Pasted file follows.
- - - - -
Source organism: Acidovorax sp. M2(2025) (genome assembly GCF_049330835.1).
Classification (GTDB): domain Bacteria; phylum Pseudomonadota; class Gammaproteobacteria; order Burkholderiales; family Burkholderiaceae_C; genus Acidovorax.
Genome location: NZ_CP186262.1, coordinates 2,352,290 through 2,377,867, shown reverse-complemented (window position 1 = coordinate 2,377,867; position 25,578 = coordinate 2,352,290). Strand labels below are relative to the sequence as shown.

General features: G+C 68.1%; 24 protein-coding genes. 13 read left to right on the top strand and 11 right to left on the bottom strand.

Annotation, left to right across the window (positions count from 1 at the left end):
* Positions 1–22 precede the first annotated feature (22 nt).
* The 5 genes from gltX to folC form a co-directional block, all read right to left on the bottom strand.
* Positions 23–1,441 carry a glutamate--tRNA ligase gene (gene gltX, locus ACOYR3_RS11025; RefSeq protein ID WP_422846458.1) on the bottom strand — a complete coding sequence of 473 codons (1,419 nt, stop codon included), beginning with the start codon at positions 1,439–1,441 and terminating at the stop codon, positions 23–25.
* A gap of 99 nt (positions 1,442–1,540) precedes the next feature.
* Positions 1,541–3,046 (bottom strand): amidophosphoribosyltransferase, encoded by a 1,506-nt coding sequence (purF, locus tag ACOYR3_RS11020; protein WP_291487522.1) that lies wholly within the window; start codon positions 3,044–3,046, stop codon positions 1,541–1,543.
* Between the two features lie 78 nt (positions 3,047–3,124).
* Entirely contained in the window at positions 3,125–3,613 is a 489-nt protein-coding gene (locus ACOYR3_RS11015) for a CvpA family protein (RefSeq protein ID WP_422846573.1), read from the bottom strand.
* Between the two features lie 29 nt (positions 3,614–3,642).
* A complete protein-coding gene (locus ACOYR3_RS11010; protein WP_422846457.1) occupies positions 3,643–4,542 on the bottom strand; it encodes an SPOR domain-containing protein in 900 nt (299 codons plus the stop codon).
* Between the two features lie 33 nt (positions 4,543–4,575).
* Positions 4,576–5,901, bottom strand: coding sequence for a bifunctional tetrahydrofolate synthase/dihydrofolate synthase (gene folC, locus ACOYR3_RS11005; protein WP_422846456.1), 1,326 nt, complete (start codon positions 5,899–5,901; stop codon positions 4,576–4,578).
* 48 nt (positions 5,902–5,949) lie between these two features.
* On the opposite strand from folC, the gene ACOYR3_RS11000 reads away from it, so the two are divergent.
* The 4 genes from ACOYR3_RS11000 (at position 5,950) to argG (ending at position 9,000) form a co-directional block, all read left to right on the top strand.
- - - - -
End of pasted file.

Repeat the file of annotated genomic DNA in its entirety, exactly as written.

Source organism: Acidovorax sp. M2(2025) (genome assembly GCF_049330835.1).
Classification (GTDB): domain Bacteria; phylum Pseudomonadota; class Gammaproteobacteria; order Burkholderiales; family Burkholderiaceae_C; genus Acidovorax.
Genome location: NZ_CP186262.1, coordinates 2,352,290 through 2,377,867, shown reverse-complemented (window position 1 = coordinate 2,377,867; position 25,578 = coordinate 2,352,290). Strand labels below are relative to the sequence as shown.

General features: G+C 68.1%; 24 protein-coding genes. 13 read left to right on the top strand and 11 right to left on the bottom strand.

Annotation, left to right across the window (positions count from 1 at the left end):
* Positions 1–22 precede the first annotated feature (22 nt).
* The 5 genes from gltX to folC form a co-directional block, all read right to left on the bottom strand.
* Positions 23–1,441 carry a glutamate--tRNA ligase gene (gene gltX, locus ACOYR3_RS11025; RefSeq protein ID WP_422846458.1) on the bottom strand — a complete coding sequence of 473 codons (1,419 nt, stop codon included), beginning with the start codon at positions 1,439–1,441 and terminating at the stop codon, positions 23–25.
* A gap of 99 nt (positions 1,442–1,540) precedes the next feature.
* Positions 1,541–3,046 (bottom strand): amidophosphoribosyltransferase, encoded by a 1,506-nt coding sequence (purF, locus tag ACOYR3_RS11020; protein WP_291487522.1) that lies wholly within the window; start codon positions 3,044–3,046, stop codon positions 1,541–1,543.
* Between the two features lie 78 nt (positions 3,047–3,124).
* Entirely contained in the window at positions 3,125–3,613 is a 489-nt protein-coding gene (locus ACOYR3_RS11015) for a CvpA family protein (RefSeq protein ID WP_422846573.1), read from the bottom strand.
* Between the two features lie 29 nt (positions 3,614–3,642).
* A complete protein-coding gene (locus ACOYR3_RS11010; protein WP_422846457.1) occupies positions 3,643–4,542 on the bottom strand; it encodes an SPOR domain-containing protein in 900 nt (299 codons plus the stop codon).
* Between the two features lie 33 nt (positions 4,543–4,575).
* Positions 4,576–5,901, bottom strand: coding sequence for a bifunctional tetrahydrofolate synthase/dihydrofolate synthase (gene folC, locus ACOYR3_RS11005; protein WP_422846456.1), 1,326 nt, complete (start codon positions 5,899–5,901; stop codon positions 4,576–4,578).
* 48 nt (positions 5,902–5,949) lie between these two features.
* On the opposite strand from folC, the gene ACOYR3_RS11000 reads away from it, so the two are divergent.
* The 4 genes from ACOYR3_RS11000 (at position 5,950) to argG (ending at position 9,000) form a co-directional block, all read left to right on the top strand.